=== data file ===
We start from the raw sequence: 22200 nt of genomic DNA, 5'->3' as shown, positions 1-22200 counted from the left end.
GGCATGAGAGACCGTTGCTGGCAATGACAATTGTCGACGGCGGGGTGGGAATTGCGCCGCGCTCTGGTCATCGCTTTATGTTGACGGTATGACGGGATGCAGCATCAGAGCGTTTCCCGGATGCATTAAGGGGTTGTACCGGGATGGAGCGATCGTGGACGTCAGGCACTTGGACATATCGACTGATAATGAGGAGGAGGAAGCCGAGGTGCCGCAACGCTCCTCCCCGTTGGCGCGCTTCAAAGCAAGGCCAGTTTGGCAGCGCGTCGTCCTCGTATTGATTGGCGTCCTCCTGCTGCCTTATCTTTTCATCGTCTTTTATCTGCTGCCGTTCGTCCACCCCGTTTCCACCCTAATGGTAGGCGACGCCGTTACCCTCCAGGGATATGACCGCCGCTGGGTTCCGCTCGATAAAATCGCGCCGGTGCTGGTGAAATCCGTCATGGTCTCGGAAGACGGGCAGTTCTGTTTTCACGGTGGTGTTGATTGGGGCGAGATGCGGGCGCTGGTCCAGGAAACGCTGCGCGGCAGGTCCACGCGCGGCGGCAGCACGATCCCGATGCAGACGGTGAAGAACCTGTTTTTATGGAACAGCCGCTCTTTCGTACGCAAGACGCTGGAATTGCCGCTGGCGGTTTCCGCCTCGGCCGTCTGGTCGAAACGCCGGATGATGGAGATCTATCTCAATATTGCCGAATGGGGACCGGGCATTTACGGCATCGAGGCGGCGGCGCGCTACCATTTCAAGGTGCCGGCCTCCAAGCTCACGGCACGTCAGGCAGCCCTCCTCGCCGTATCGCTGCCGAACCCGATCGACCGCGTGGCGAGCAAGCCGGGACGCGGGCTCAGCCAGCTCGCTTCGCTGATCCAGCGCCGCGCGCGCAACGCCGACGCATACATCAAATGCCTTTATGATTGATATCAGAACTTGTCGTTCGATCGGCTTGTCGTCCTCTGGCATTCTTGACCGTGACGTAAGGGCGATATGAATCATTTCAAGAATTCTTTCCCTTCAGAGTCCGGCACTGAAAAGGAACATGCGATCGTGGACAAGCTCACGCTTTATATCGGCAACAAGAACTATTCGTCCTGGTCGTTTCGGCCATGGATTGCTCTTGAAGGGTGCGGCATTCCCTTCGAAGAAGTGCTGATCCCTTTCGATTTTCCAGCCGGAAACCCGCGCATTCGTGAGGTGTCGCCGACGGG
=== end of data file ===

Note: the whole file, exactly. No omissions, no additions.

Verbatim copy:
We start from the raw sequence: 22200 nt of genomic DNA, 5'->3' as shown, positions 1-22200 counted from the left end.
GGCATGAGAGACCGTTGCTGGCAATGACAATTGTCGACGGCGGGGTGGGAATTGCGCCGCGCTCTGGTCATCGCTTTATGTTGACGGTATGACGGGATGCAGCATCAGAGCGTTTCCCGGATGCATTAAGGGGTTGTACCGGGATGGAGCGATCGTGGACGTCAGGCACTTGGACATATCGACTGATAATGAGGAGGAGGAAGCCGAGGTGCCGCAACGCTCCTCCCCGTTGGCGCGCTTCAAAGCAAGGCCAGTTTGGCAGCGCGTCGTCCTCGTATTGATTGGCGTCCTCCTGCTGCCTTATCTTTTCATCGTCTTTTATCTGCTGCCGTTCGTCCACCCCGTTTCCACCCTAATGGTAGGCGACGCCGTTACCCTCCAGGGATATGACCGCCGCTGGGTTCCGCTCGATAAAATCGCGCCGGTGCTGGTGAAATCCGTCATGGTCTCGGAAGACGGGCAGTTCTGTTTTCACGGTGGTGTTGATTGGGGCGAGATGCGGGCGCTGGTCCAGGAAACGCTGCGCGGCAGGTCCACGCGCGGCGGCAGCACGATCCCGATGCAGACGGTGAAGAACCTGTTTTTATGGAACAGCCGCTCTTTCGTACGCAAGACGCTGGAATTGCCGCTGGCGGTTTCCGCCTCGGCCGTCTGGTCGAAACGCCGGATGATGGAGATCTATCTCAATATTGCCGAATGGGGACCGGGCATTTACGGCATCGAGGCGGCGGCGCGCTACCATTTCAAGGTGCCGGCCTCCAAGCTCACGGCACGTCAGGCAGCCCTCCTCGCCGTATCGCTGCCGAACCCGATCGACCGCGTGGCGAGCAAGCCGGGACGCGGGCTCAGCCAGCTCGCTTCGCTGATCCAGCGCCGCGCGCGCAACGCCGACGCATACATCAAATGCCTTTATGATTGATATCAGAACTTGTCGTTCGATCGGCTTGTCGTCCTCTGGCATTCTTGACCGTGACGTAAGGGCGATATGAATCATTTCAAGAATTCTTTCCCTTCAGAGTCCGGCACTGAAAAGGAACATGCGATCGTGGACAAGCTCACGCTTTATATCGGCAACAAGAACTATTCGTCCTGGTCGTTTCGGCCATGGATTGCTCTTGAAGGGTGCGGCATTCCCTTCGAAGAAGTGCTGATCCCTTTCGATTTTCCAGCCGGAAACCCGCGCATTCGTGAGGTGTCGCCGACGGG